Design and Sample
A cross-sectional survey of a convenience sample was conducted to examine the reliability and validity of the GOHAI. The data were collected from residents of a residential home in the Izmir municipality of Turkey. Individuals were selected to participate in the study if they met the following inclusion criteria: willingness to participate, age 65 and older, and had no apparent cognitive impairment after assessment by the researcher. To maximize recruitment, potential participants were identified using three approaches: identifying older adults who met inclusion criteria, obtaining permission from the residential home, and contacting and enrolling those who were eligible.
Of the 260 older adults living in the residential home, 100 were in the bedridden and emergency care unit. Of the remaining 160 residents (a group of independently living adults), 101 (63.1%) were able to respond to a questionnaire, were willing and gave fully informed consent, and were subsequently asked to participate in this study.
The questionnaire was composed of questions on sociodemographic data (e.g., age, gender, level of education, marital status) and the GOHAI. In addition, the participants were questioned on their perceptions of their general and oral health, their satisfaction with their oral health, and whether they had a perceived need for dental treatment related to their oral health. Data were collected at the participant’s residence by a dentist and a public health nurse (S.E. and G.C.A.) by means of a personal interview.
The 12 items of the GOHAI assess three dimensions of oral health (Atchison & Dolan, 1990):
- Physical function, including eating, speaking, and swallowing.
- Psychosocial function, including worry or concern about oral health, dissatisfaction with appearance, self-consciousness about oral health, and avoidance of social contacts because of oral problems.
- Pain or discomfort, including the use of medication to relieve pain or discomfort in the mouth. Participants were asked if they have always, often, sometimes, seldom, or never experienced any of these problems in the past 3 months. Questions were worded both positively and negatively, requiring the respondents to consider their answers.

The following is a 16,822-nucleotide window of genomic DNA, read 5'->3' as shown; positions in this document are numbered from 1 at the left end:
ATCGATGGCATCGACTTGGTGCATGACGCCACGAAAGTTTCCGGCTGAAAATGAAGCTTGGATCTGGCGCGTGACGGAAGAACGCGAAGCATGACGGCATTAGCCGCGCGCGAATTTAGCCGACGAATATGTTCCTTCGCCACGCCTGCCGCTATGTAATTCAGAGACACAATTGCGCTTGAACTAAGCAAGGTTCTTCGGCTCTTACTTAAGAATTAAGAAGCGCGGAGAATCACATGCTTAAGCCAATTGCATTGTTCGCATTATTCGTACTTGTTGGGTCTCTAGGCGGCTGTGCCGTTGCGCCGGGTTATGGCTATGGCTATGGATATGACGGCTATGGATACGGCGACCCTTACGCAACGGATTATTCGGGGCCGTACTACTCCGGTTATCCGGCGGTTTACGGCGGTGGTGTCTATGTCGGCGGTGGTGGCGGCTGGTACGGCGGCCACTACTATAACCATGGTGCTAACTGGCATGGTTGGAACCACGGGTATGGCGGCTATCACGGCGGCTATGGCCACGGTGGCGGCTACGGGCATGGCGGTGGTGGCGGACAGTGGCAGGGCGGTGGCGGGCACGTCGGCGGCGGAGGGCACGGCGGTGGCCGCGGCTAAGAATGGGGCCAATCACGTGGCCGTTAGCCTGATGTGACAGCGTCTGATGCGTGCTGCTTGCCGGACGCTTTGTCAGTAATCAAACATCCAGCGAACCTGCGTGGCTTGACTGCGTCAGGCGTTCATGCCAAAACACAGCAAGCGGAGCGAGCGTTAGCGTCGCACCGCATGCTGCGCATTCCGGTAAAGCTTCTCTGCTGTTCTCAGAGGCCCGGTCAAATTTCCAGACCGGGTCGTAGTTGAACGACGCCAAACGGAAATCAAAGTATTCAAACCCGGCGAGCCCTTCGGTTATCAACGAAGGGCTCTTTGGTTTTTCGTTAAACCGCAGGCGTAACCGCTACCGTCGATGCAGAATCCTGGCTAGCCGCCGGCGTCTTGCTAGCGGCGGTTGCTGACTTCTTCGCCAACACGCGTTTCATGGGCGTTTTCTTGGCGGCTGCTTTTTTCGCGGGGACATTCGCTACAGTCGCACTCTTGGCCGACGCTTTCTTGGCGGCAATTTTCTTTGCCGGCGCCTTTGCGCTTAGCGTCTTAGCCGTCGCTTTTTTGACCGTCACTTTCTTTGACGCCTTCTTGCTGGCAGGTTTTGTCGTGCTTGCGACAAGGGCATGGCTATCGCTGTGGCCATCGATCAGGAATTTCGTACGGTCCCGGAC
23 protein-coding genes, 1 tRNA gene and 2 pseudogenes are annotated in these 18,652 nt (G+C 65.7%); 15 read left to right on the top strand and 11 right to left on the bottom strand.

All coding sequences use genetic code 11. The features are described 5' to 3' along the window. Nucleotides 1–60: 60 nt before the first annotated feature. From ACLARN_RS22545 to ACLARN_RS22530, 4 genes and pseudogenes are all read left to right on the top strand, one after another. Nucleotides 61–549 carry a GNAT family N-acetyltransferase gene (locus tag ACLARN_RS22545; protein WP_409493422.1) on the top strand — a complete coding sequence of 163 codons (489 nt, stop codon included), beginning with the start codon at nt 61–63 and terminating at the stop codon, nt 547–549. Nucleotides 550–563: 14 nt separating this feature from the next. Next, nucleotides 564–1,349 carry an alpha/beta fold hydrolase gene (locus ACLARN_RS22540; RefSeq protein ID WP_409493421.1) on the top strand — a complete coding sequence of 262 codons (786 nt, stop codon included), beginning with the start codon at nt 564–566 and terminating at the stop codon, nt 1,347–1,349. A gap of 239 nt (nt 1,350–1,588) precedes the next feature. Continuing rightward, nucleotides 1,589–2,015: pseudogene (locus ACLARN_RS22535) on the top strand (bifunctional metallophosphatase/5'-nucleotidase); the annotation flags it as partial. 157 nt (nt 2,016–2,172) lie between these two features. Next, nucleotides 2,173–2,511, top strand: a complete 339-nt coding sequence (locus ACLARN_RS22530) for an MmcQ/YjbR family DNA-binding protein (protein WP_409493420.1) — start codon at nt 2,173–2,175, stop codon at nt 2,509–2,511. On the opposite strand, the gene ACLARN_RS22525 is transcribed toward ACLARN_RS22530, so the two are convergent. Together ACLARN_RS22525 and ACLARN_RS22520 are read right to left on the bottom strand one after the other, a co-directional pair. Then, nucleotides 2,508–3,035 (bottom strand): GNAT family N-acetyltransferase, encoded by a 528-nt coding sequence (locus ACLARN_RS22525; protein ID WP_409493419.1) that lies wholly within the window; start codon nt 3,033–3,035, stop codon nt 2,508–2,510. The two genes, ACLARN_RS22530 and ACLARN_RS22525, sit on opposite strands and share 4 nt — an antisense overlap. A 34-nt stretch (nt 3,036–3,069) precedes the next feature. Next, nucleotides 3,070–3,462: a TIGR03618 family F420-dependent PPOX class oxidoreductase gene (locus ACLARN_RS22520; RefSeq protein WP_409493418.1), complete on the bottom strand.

Since its development, the GOHAI has been translated into Chinese (Wong et al., 2002), French (Tubert-Jeannin et al., 2003), and Swedish (Hägglin et al., 2005). The index has been found to be valid for use with younger adults (Hägglin et al., 2005; Tubert-Jeannin et al., 2003), with satisfactory psychometric properties among ethnically diverse samples (Hägglin et al., 2005) and in differing groups of older adults (Ikebe et al., 2003).
The Translation Process. In the first stage, the GOHAI was translated separately from English to Turkish by three teaching staff nurses, whose native language is Turkish. Subsequently, it was back translated from Turkish to English by three experts, whose native language is English. All translators worked independently and were not associated with the research in any other way. Once these forward and backward translations were completed, the original and back translations of both English and Turkish versions were carefully compared, word by word.
Once translated, the GOHAI was evaluated by five teaching staff (four in the field of nursing and one an expert in the field of dentistry), and the final version was made by the researchers according to the suggestions.
Ethics. Permission for use of the GOHAI was obtained by e-mail from Professor Kathryn Atchison. Written approval was obtained at the planning stage of the study from the Ethics Committee of the participating university. The study’s objective was explained orally to the residents at the study site.
SPSS, version 11, was used for data analysis. Responses on the GOHAI were scored on a scale ranging from 1 to 5. When data were transferred to the computer, the responses were recoded, and the GOHAI scores ranged from 0 to 60, with higher scores indicating greater self-reported oral health status. Reliability was assessed using the internal consistency approach. The Cronbach’s alpha coefficient was calculated to assess the degree of internal consistency and homogeneity between the items. Pearson’s correlation coefficient was used to measure the item-scale correlation. Concurrent validity was evaluated by examining the association between the GOHAI score and the global health/oral health rating questions.